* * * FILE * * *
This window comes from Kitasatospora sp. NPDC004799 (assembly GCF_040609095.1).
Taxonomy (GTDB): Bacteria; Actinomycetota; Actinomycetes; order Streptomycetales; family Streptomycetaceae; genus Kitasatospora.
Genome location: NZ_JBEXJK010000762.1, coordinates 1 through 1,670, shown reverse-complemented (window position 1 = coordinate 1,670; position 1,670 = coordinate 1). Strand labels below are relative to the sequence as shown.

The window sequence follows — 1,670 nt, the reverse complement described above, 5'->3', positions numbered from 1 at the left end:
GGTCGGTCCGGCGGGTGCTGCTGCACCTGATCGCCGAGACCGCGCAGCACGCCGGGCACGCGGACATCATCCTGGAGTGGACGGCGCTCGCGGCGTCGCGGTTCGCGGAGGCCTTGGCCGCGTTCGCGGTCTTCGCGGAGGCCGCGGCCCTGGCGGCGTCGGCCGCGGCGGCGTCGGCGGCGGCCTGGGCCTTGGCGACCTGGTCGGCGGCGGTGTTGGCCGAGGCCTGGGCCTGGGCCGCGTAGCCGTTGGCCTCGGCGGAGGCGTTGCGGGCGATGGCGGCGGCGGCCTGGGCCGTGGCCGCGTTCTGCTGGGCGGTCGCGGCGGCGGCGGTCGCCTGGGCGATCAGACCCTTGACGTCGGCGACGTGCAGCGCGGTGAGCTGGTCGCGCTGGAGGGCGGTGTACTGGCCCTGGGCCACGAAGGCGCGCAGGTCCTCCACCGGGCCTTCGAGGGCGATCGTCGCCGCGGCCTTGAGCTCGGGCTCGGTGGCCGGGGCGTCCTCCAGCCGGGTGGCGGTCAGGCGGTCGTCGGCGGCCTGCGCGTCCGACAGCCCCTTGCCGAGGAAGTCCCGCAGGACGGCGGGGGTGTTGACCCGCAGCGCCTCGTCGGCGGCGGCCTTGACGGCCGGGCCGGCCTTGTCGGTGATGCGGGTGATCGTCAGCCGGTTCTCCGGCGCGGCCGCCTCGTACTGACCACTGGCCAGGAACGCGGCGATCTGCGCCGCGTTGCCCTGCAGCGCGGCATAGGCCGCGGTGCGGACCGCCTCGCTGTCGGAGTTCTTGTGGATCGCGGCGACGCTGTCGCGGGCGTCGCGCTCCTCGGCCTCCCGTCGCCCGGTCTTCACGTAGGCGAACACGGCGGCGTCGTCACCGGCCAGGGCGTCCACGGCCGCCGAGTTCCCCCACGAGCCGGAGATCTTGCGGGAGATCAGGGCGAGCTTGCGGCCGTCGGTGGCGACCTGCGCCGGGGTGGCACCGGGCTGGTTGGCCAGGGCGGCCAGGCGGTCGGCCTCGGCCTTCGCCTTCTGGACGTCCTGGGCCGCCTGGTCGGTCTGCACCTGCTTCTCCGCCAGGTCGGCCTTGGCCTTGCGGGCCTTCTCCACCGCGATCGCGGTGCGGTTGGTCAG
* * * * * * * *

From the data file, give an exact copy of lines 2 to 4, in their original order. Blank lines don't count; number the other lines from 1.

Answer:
Taxonomy (GTDB): Bacteria; Actinomycetota; Actinomycetes; order Streptomycetales; family Streptomycetaceae; genus Kitasatospora.
Genome location: NZ_JBEXJK010000762.1, coordinates 1 through 1,670, shown reverse-complemented (window position 1 = coordinate 1,670; position 1,670 = coordinate 1). Strand labels below are relative to the sequence as shown.

The window sequence follows — 1,670 nt, the reverse complement described above, 5'->3', positions numbered from 1 at the left end: